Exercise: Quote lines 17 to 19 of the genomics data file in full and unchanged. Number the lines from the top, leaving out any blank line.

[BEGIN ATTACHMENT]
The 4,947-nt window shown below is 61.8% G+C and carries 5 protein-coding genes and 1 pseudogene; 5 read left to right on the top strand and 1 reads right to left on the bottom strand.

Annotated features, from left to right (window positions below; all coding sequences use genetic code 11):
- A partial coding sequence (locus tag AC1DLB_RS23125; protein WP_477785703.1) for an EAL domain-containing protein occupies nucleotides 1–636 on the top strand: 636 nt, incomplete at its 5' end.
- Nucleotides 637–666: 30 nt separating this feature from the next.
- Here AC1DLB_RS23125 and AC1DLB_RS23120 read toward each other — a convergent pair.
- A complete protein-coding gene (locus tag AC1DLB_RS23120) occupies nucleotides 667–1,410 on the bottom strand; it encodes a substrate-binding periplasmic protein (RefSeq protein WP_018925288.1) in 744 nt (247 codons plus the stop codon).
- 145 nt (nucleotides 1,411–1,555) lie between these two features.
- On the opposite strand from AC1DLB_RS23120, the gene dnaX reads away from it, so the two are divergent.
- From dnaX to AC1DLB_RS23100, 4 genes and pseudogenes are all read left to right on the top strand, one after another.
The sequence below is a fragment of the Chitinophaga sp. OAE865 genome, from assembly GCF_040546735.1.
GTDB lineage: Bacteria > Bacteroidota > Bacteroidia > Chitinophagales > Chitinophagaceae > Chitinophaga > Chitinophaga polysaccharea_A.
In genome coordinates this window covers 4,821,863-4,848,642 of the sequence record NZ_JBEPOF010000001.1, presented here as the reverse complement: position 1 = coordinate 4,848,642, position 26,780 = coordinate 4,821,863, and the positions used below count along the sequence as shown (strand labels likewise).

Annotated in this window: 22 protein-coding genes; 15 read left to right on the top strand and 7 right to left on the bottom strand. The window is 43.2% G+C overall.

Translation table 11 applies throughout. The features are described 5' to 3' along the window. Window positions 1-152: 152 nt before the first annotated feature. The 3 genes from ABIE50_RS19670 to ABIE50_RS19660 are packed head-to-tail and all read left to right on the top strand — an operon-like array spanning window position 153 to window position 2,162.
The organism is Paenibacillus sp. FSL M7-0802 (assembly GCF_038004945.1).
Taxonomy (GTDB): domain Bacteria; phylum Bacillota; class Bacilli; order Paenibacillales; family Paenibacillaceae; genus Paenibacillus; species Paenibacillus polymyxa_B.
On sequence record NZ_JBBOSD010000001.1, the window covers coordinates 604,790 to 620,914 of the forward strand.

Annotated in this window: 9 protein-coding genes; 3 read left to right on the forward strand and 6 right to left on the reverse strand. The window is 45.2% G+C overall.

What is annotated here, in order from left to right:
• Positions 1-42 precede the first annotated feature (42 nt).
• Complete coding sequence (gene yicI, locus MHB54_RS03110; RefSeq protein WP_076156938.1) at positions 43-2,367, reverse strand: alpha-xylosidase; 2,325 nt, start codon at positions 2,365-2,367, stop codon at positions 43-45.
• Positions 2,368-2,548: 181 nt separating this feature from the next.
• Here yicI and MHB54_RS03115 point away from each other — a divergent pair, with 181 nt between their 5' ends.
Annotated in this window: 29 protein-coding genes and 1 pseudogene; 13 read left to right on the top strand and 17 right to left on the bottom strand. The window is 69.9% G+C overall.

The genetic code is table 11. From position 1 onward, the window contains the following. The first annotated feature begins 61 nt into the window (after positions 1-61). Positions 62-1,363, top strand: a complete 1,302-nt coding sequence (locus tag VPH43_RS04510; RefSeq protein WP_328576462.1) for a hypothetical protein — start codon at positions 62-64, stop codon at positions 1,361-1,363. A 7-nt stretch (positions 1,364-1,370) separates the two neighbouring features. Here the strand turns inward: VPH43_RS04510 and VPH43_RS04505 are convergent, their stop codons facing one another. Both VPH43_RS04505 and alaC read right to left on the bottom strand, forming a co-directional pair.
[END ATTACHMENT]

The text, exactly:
On sequence record NZ_JBBOSD010000001.1, the window covers coordinates 604,790 to 620,914 of the forward strand.

Annotated in this window: 9 protein-coding genes; 3 read left to right on the forward strand and 6 right to left on the reverse strand. The window is 45.2% G+C overall.

What is annotated here, in order from left to right: